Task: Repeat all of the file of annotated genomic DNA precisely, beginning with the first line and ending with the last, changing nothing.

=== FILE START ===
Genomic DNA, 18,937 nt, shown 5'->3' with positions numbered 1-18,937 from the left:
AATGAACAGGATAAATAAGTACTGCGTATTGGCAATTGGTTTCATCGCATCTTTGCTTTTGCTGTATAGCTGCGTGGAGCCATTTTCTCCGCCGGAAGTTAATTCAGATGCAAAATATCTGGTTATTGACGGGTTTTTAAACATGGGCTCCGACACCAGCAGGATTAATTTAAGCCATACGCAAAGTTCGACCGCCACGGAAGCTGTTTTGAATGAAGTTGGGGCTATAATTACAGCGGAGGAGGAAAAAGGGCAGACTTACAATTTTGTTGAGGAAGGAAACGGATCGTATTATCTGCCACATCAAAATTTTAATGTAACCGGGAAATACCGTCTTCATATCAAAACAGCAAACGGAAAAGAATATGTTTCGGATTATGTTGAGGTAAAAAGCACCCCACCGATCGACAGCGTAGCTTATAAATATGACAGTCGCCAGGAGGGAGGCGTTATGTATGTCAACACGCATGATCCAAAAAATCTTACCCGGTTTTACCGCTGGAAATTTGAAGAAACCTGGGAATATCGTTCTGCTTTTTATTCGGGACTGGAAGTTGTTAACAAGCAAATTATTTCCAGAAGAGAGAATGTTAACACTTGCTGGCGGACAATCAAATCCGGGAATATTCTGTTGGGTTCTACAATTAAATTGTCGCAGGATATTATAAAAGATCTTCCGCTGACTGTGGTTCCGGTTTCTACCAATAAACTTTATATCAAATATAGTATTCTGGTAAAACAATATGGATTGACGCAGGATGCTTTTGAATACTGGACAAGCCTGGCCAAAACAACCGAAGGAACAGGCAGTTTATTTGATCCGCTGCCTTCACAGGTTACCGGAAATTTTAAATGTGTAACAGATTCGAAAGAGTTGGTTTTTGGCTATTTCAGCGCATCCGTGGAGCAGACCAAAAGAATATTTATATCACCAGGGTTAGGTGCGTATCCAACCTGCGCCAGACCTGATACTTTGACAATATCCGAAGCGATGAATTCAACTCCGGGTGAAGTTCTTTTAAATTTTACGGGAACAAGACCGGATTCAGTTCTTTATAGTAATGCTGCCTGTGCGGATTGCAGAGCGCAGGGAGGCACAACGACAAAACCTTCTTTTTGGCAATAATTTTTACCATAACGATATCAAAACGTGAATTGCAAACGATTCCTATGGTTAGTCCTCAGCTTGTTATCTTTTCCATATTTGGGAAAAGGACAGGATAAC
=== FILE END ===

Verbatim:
Genomic DNA, 18,937 nt, shown 5'->3' with positions numbered 1-18,937 from the left:
AATGAACAGGATAAATAAGTACTGCGTATTGGCAATTGGTTTCATCGCATCTTTGCTTTTGCTGTATAGCTGCGTGGAGCCATTTTCTCCGCCGGAAGTTAATTCAGATGCAAAATATCTGGTTATTGACGGGTTTTTAAACATGGGCTCCGACACCAGCAGGATTAATTTAAGCCATACGCAAAGTTCGACCGCCACGGAAGCTGTTTTGAATGAAGTTGGGGCTATAATTACAGCGGAGGAGGAAAAAGGGCAGACTTACAATTTTGTTGAGGAAGGAAACGGATCGTATTATCTGCCACATCAAAATTTTAATGTAACCGGGAAATACCGTCTTCATATCAAAACAGCAAACGGAAAAGAATATGTTTCGGATTATGTTGAGGTAAAAAGCACCCCACCGATCGACAGCGTAGCTTATAAATATGACAGTCGCCAGGAGGGAGGCGTTATGTATGTCAACACGCATGATCCAAAAAATCTTACCCGGTTTTACCGCTGGAAATTTGAAGAAACCTGGGAATATCGTTCTGCTTTTTATTCGGGACTGGAAGTTGTTAACAAGCAAATTATTTCCAGAAGAGAGAATGTTAACACTTGCTGGCGGACAATCAAATCCGGGAATATTCTGTTGGGTTCTACAATTAAATTGTCGCAGGATATTATAAAAGATCTTCCGCTGACTGTGGTTCCGGTTTCTACCAATAAACTTTATATCAAATATAGTATTCTGGTAAAACAATATGGATTGACGCAGGATGCTTTTGAATACTGGACAAGCCTGGCCAAAACAACCGAAGGAACAGGCAGTTTATTTGATCCGCTGCCTTCACAGGTTACCGGAAATTTTAAATGTGTAACAGATTCGAAAGAGTTGGTTTTTGGCTATTTCAGCGCATCCGTGGAGCAGACCAAAAGAATATTTATATCACCAGGGTTAGGTGCGTATCCAACCTGCGCCAGACCTGATACTTTGACAATATCCGAAGCGATGAATTCAACTCCGGGTGAAGTTCTTTTAAATTTTACGGGAACAAGACCGGATTCAGTTCTTTATAGTAATGCTGCCTGTGCGGATTGCAGAGCGCAGGGAGGCACAACGACAAAACCTTCTTTTTGGCAATAATTTTTACCATAACGATATCAAAACGTGAATTGCAAACGATTCCTATGGTTAGTCCTCAGCTTGTTATCTTTTCCATATTTGGGAAAAGGACAGGATAAC